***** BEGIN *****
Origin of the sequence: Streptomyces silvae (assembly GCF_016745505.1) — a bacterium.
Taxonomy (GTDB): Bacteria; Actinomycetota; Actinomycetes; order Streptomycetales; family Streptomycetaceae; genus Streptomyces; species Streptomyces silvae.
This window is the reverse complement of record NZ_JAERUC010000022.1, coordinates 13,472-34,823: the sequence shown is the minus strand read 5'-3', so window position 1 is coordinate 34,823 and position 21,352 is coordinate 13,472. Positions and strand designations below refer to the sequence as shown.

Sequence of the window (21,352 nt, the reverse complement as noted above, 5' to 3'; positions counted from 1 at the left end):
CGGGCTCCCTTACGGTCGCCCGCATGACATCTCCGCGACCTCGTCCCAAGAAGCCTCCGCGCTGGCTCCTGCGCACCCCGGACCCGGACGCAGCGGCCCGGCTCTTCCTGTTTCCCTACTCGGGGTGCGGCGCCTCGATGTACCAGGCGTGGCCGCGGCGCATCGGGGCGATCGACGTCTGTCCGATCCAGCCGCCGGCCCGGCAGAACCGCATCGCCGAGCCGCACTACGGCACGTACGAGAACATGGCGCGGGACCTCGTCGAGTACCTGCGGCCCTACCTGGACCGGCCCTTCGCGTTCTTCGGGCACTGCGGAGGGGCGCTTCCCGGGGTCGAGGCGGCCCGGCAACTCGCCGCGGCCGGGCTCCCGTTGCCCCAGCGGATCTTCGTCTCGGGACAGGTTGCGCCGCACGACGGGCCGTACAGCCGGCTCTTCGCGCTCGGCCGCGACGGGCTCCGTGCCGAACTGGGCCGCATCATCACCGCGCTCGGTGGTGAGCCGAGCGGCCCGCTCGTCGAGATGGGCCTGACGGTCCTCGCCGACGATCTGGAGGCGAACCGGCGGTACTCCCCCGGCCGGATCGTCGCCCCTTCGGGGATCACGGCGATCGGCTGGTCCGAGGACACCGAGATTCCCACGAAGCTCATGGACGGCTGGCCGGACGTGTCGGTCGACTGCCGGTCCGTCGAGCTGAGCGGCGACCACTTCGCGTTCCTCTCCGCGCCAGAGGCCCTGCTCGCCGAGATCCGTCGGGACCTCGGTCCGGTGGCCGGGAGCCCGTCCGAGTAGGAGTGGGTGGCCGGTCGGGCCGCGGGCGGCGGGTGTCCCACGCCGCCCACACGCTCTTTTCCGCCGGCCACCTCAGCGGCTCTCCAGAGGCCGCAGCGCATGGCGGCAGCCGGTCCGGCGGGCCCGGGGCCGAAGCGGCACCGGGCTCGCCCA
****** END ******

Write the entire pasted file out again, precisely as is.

Origin of the sequence: Streptomyces silvae (assembly GCF_016745505.1) — a bacterium.
Taxonomy (GTDB): Bacteria; Actinomycetota; Actinomycetes; order Streptomycetales; family Streptomycetaceae; genus Streptomyces; species Streptomyces silvae.
This window is the reverse complement of record NZ_JAERUC010000022.1, coordinates 13,472-34,823: the sequence shown is the minus strand read 5'-3', so window position 1 is coordinate 34,823 and position 21,352 is coordinate 13,472. Positions and strand designations below refer to the sequence as shown.

Sequence of the window (21,352 nt, the reverse complement as noted above, 5' to 3'; positions counted from 1 at the left end):
CGGGCTCCCTTACGGTCGCCCGCATGACATCTCCGCGACCTCGTCCCAAGAAGCCTCCGCGCTGGCTCCTGCGCACCCCGGACCCGGACGCAGCGGCCCGGCTCTTCCTGTTTCCCTACTCGGGGTGCGGCGCCTCGATGTACCAGGCGTGGCCGCGGCGCATCGGGGCGATCGACGTCTGTCCGATCCAGCCGCCGGCCCGGCAGAACCGCATCGCCGAGCCGCACTACGGCACGTACGAGAACATGGCGCGGGACCTCGTCGAGTACCTGCGGCCCTACCTGGACCGGCCCTTCGCGTTCTTCGGGCACTGCGGAGGGGCGCTTCCCGGGGTCGAGGCGGCCCGGCAACTCGCCGCGGCCGGGCTCCCGTTGCCCCAGCGGATCTTCGTCTCGGGACAGGTTGCGCCGCACGACGGGCCGTACAGCCGGCTCTTCGCGCTCGGCCGCGACGGGCTCCGTGCCGAACTGGGCCGCATCATCACCGCGCTCGGTGGTGAGCCGAGCGGCCCGCTCGTCGAGATGGGCCTGACGGTCCTCGCCGACGATCTGGAGGCGAACCGGCGGTACTCCCCCGGCCGGATCGTCGCCCCTTCGGGGATCACGGCGATCGGCTGGTCCGAGGACACCGAGATTCCCACGAAGCTCATGGACGGCTGGCCGGACGTGTCGGTCGACTGCCGGTCCGTCGAGCTGAGCGGCGACCACTTCGCGTTCCTCTCCGCGCCAGAGGCCCTGCTCGCCGAGATCCGTCGGGACCTCGGTCCGGTGGCCGGGAGCCCGTCCGAGTAGGAGTGGGTGGCCGGTCGGGCCGCGGGCGGCGGGTGTCCCACGCCGCCCACACGCTCTTTTCCGCCGGCCACCTCAGCGGCTCTCCAGAGGCCGCAGCGCATGGCGGCAGCCGGTCCGGCGGGCCCGGGGCCGAAGCGGCACCGGGCTCGCCCA